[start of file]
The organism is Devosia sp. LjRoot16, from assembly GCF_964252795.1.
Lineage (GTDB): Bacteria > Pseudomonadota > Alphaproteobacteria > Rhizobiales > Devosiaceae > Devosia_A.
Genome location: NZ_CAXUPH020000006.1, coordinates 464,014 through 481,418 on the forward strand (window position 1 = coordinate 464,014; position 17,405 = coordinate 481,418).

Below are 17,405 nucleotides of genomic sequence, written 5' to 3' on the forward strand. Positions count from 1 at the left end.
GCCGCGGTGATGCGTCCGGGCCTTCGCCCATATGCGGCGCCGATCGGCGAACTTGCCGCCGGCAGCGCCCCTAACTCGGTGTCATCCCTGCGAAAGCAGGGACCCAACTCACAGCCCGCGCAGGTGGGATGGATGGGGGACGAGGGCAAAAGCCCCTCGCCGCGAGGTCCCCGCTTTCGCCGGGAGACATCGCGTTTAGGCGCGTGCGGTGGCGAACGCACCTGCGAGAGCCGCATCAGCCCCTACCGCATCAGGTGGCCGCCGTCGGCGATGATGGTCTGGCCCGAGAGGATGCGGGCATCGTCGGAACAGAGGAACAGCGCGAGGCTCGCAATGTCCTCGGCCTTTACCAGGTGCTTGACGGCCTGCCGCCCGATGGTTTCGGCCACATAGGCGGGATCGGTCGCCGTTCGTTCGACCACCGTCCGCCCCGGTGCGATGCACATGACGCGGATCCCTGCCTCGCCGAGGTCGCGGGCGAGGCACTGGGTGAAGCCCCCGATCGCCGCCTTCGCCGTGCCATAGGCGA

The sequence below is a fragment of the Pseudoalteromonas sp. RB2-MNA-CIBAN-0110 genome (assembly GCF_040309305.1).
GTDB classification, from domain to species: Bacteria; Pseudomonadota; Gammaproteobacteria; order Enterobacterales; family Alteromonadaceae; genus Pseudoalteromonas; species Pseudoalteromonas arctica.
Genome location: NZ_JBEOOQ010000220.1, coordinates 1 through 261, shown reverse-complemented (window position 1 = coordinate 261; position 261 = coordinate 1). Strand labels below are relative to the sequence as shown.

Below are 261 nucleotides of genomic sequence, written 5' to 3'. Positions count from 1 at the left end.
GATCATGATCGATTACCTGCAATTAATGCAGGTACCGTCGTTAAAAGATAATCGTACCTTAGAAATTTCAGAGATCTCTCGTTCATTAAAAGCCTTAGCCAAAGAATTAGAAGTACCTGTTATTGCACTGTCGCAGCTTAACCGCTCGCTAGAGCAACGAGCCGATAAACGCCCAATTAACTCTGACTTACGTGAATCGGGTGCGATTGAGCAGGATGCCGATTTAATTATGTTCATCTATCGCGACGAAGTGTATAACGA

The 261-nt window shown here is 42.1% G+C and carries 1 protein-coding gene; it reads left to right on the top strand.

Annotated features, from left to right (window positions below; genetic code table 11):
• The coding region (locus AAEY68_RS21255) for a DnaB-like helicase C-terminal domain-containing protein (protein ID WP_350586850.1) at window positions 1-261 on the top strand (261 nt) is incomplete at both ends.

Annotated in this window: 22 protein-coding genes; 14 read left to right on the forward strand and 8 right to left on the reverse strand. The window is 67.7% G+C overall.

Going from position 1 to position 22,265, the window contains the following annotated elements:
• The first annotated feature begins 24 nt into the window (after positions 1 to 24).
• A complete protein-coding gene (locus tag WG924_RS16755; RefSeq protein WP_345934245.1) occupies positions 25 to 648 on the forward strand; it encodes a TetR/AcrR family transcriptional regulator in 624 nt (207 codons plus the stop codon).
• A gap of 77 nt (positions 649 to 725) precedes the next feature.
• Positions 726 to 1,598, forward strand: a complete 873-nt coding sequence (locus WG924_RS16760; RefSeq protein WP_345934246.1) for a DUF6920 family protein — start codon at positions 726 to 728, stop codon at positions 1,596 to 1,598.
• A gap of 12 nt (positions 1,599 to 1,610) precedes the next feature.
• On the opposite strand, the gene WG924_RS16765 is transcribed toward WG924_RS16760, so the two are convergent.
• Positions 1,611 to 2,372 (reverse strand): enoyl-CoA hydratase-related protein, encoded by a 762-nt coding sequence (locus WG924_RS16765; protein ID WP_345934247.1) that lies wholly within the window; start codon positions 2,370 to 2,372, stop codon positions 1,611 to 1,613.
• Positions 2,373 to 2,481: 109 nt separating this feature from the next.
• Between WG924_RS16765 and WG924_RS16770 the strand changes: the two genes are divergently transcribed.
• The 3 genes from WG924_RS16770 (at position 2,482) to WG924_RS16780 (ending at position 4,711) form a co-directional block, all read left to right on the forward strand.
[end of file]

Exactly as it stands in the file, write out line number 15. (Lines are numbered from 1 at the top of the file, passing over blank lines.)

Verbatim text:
Going from position 1 to position 22,265, the window contains the following annotated elements: